With this concept, the Max Planck Society has established a firm place for itself among the leading research institutes in the world. Since the founding of the Max Planck Society in 1948 quite a number of Max Planck scientists have been honored nationally and internationally with high-ranking awards. To date, 45 of them have been awarded the Leibniz Prize, the highest German research prize. It is not by accident that the Max Planck Society is known as the “forge of Nobel prizewinners”: Since 1948, seventeen Max Planck Society researchers have received the coveted laurel from Stockholm.
About 80 percent of the budget of the Max Planck Society comes from public funding, with equal amounts coming from Germany’s federal government and the respective state government.
In addition, the Max Planck Society receives funding for specific projects from the state and federal governments as well as from the European Union (14 percent of the total budget). The Society’s own earnings, membership fees and donations amount to about five percent.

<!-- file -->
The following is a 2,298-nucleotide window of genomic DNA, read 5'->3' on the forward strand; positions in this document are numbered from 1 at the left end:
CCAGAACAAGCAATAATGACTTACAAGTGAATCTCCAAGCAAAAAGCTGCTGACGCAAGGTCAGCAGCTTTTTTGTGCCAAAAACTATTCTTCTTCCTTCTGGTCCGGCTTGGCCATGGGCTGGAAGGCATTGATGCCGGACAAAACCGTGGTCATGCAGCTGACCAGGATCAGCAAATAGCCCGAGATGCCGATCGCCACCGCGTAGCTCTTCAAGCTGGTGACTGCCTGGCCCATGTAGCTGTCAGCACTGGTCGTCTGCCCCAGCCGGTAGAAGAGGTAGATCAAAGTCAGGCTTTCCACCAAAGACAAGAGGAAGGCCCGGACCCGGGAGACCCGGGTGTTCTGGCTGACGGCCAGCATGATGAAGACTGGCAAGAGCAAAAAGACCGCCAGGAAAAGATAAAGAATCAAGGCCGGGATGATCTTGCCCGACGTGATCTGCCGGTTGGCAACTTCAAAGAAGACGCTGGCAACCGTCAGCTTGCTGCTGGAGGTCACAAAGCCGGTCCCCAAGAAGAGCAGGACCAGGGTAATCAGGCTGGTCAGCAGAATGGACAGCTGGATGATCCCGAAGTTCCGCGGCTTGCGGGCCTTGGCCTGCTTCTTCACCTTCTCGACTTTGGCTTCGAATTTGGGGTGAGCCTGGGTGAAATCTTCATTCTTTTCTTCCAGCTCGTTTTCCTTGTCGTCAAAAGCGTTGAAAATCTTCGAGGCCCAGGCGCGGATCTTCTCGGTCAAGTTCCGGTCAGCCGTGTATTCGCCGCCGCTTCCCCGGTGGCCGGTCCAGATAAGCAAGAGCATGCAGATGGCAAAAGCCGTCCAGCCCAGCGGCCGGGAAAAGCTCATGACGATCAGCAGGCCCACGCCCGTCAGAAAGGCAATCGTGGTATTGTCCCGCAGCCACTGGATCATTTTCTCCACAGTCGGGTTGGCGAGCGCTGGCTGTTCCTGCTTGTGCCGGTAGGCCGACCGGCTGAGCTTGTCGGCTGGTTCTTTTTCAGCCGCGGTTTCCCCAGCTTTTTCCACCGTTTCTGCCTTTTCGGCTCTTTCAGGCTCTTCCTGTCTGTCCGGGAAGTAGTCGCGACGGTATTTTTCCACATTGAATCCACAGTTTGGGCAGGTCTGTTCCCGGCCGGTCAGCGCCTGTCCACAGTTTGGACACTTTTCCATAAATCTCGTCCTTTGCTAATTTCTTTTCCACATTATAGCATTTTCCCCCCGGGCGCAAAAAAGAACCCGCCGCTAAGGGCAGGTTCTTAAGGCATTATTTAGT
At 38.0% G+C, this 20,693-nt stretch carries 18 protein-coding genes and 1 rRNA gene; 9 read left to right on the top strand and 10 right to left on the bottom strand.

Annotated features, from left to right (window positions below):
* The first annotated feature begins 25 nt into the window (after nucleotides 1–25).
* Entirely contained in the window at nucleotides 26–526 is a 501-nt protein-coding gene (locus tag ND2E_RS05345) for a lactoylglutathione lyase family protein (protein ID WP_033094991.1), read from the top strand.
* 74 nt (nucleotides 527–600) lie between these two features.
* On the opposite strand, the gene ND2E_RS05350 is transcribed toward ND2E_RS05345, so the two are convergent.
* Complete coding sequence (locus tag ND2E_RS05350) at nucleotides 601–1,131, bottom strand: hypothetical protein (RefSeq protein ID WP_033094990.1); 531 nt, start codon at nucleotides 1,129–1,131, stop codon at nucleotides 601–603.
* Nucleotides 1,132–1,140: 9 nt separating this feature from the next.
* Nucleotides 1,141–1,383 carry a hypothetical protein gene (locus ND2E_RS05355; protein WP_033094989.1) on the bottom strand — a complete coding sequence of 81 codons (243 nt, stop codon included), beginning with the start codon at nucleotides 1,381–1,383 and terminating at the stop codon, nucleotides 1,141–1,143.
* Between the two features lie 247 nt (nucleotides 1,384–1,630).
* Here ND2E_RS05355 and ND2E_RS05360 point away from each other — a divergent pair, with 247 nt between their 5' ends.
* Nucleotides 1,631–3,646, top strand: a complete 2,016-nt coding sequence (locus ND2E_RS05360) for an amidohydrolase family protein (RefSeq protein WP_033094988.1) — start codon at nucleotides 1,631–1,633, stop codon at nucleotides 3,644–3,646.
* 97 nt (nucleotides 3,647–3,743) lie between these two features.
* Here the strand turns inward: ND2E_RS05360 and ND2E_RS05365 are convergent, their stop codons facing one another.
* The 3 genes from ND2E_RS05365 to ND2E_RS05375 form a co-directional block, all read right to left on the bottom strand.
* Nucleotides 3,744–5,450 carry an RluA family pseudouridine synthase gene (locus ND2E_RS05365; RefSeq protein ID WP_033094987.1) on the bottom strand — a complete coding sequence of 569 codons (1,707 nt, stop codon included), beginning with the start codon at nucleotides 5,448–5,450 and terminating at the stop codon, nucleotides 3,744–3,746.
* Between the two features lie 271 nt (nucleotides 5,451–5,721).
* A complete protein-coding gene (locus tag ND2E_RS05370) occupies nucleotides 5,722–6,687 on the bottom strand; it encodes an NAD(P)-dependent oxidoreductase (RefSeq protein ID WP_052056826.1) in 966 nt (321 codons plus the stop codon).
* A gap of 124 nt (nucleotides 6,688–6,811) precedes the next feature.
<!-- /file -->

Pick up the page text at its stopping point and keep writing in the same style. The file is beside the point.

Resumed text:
Research in the Society
Despite the extensive public funding, the Max Planck Society is not a public/state institution. It has the legal form of a registered association with its legal seat in Berlin; the Office of the President and the Administrative Headquarters of the Max Planck Society are located in Munich.
The legal entity responsible for the Society is comprised of the more than 760 supporting members, honorary members, as well as ex officio members and the scientific members appointed to the Max Planck Society. As a general rule, the scientific members are directors of a Max Planck Institute.